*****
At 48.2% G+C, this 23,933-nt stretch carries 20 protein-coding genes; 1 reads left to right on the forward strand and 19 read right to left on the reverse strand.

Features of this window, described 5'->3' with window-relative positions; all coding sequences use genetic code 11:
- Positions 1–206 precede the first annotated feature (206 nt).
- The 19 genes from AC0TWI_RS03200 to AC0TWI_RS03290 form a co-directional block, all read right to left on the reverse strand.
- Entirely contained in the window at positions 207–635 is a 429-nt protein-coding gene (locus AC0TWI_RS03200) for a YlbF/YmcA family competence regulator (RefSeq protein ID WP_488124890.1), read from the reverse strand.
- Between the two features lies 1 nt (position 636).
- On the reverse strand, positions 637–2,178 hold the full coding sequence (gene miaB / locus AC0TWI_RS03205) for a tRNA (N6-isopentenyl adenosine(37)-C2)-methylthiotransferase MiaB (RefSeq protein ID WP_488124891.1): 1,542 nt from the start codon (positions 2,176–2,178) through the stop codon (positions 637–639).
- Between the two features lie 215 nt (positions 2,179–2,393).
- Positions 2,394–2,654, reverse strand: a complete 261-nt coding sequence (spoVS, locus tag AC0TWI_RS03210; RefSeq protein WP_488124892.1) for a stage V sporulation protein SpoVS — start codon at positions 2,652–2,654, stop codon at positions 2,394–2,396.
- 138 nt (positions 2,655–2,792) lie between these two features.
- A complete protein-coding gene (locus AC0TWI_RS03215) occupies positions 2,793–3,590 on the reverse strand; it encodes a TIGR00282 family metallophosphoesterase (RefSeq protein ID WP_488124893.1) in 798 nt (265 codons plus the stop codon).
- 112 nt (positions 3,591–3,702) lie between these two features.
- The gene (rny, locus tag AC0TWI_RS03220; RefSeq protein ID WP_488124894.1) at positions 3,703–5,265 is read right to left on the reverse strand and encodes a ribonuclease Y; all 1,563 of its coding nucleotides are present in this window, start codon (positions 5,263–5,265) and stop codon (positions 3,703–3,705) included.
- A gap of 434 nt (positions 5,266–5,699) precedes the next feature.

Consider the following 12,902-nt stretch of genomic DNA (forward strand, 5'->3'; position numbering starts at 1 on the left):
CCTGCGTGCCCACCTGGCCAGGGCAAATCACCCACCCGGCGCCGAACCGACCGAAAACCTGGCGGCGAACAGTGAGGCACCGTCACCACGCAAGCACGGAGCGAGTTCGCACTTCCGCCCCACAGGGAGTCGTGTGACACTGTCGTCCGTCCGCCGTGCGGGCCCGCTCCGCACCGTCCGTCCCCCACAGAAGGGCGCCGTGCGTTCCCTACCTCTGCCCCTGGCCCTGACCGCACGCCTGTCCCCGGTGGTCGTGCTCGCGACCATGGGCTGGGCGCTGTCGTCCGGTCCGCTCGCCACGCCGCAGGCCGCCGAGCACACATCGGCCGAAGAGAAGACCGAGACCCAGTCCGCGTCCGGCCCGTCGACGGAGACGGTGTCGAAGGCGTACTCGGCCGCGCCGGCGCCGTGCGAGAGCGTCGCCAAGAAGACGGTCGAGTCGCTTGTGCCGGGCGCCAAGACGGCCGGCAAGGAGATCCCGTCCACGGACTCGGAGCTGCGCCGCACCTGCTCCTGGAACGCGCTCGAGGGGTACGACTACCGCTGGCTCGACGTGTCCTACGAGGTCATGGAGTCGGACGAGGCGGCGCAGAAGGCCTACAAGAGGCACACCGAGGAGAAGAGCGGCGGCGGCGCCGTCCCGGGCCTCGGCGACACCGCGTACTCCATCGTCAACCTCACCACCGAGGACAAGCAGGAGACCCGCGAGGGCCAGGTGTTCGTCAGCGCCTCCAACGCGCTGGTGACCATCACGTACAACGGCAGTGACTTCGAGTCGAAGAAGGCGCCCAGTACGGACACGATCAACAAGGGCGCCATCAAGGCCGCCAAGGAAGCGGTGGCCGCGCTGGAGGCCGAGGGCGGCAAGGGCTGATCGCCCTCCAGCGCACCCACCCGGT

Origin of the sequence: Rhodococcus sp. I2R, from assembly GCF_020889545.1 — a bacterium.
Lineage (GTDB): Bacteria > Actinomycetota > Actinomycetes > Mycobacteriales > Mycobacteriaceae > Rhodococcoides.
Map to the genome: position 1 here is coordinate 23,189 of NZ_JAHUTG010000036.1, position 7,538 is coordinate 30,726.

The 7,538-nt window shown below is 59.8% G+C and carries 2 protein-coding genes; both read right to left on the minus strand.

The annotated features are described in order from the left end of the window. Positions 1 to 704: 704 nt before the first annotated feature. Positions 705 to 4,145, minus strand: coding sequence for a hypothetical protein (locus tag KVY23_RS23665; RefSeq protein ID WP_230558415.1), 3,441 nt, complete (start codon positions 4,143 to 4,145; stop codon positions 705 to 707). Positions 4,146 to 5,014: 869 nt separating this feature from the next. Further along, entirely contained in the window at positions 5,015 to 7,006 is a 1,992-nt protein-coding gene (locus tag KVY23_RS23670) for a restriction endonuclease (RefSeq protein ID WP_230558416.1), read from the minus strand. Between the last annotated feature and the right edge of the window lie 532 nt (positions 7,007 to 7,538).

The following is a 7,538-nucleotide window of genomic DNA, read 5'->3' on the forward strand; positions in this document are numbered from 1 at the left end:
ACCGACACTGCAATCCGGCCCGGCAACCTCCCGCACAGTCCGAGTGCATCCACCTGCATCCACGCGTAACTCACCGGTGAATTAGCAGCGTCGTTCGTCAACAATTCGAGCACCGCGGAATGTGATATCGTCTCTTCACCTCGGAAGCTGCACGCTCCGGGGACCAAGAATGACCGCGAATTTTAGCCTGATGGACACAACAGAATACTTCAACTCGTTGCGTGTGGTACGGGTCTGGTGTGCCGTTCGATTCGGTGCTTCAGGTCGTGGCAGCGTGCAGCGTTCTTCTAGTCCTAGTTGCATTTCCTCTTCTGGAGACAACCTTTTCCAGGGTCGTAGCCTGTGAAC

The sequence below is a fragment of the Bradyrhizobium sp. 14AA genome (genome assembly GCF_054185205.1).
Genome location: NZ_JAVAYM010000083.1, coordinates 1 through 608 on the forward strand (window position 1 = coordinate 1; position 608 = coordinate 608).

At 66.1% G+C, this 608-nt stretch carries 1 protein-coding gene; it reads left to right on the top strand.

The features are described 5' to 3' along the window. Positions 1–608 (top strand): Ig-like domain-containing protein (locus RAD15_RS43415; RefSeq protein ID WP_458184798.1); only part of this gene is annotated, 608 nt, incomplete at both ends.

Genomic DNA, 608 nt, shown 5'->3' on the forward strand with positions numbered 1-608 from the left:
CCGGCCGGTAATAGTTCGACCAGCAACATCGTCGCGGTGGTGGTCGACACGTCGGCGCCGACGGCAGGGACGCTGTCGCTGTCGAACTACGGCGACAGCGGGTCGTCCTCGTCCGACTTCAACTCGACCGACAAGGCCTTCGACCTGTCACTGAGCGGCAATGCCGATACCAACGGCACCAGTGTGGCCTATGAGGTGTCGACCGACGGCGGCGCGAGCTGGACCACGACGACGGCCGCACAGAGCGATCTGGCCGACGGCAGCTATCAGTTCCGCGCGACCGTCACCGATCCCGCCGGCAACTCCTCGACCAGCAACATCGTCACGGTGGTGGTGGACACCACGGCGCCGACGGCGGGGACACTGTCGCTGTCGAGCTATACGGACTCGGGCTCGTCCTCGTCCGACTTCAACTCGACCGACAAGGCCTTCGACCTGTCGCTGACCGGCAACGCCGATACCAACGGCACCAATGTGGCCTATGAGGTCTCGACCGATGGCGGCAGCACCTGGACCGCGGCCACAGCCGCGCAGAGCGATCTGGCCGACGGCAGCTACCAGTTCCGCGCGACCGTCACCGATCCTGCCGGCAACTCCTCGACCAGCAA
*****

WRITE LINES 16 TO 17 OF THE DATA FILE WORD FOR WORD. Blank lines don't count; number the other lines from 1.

CCTGCGTGCCCACCTGGCCAGGGCAAATCACCCACCCGGCGCCGAACCGACCGAAAACCTGGCGGCGAACAGTGAGGCACCGTCACCACGCAAGCACGGAGCGAGTTCGCACTTCCGCCCCACAGGGAGTCGTGTGACACTGTCGTCCGTCCGCCGTGCGGGCCCGCTCCGCACCGTCCGTCCCCCACAGAAGGGCGCCGTGCGTTCCCTACCTCTGCCCCTGGCCCTGACCGCACGCCTGTCCCCGGTGGTCGTGCTCGCGACCATGGGCTGGGCGCTGTCGTCCGGTCCGCTCGCCACGCCGCAGGCCGCCGAGCACACATCGGCCGAAGAGAAGACCGAGACCCAGTCCGCGTCCGGCCCGTCGACGGAGACGGTGTCGAAGGCGTACTCGGCCGCGCCGGCGCCGTGCGAGAGCGTCGCCAAGAAGACGGTCGAGTCGCTTGTGCCGGGCGCCAAGACGGCCGGCAAGGAGATCCCGTCCACGGACTCGGAGCTGCGCCGCACCTGCTCCTGGAACGCGCTCGAGGGGTACGACTACCGCTGGCTCGACGTGTCCTACGAGGTCATGGAGTCGGACGAGGCGGCGCAGAAGGCCTACAAGAGGCACACCGAGGAGAAGAGCGGCGGCGGCGCCGTCCCGGGCCTCGGCGACACCGCGTACTCCATCGTCAACCTCACCACCGAGGACAAGCAGGAGACCCGCGAGGGCCAGGTGTTCGTCAGCGCCTCCAACGCGCTGGTGACCATCACGTACAACGGCAGTGACTTCGAGTCGAAGAAGGCGCCCAGTACGGACACGATCAACAAGGGCGCCATCAAGGCCGCCAAGGAAGCGGTGGCCGCGCTGGAGGCCGAGGGCGGCAAGGGCTGATCGCCCTCCAGCGCACCCACCCGGT

Origin of the sequence: Rhodococcus sp. I2R, from assembly GCF_020889545.1 — a bacterium.